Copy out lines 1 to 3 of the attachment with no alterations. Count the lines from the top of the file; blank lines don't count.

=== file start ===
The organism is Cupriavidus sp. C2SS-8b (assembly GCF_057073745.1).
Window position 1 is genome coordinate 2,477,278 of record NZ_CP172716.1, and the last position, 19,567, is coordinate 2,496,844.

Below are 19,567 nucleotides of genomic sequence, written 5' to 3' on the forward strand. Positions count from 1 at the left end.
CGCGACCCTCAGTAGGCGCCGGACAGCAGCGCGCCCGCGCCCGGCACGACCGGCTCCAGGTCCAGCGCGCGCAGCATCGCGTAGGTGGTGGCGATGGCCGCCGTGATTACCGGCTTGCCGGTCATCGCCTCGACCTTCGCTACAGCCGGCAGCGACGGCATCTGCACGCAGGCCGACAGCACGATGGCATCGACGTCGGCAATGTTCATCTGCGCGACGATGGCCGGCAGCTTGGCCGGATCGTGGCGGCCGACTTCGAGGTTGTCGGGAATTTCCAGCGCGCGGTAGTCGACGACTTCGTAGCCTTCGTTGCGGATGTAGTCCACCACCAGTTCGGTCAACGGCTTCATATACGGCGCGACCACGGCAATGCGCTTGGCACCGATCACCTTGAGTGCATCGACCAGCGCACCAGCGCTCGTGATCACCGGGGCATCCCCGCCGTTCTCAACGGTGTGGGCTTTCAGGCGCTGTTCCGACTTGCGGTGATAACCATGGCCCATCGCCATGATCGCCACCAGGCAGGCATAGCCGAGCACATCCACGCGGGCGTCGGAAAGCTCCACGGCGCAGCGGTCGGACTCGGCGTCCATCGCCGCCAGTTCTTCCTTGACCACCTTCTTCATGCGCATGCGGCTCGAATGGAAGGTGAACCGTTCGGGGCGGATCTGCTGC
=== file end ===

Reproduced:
The organism is Cupriavidus sp. C2SS-8b (assembly GCF_057073745.1).
Window position 1 is genome coordinate 2,477,278 of record NZ_CP172716.1, and the last position, 19,567, is coordinate 2,496,844.

Below are 19,567 nucleotides of genomic sequence, written 5' to 3' on the forward strand. Positions count from 1 at the left end.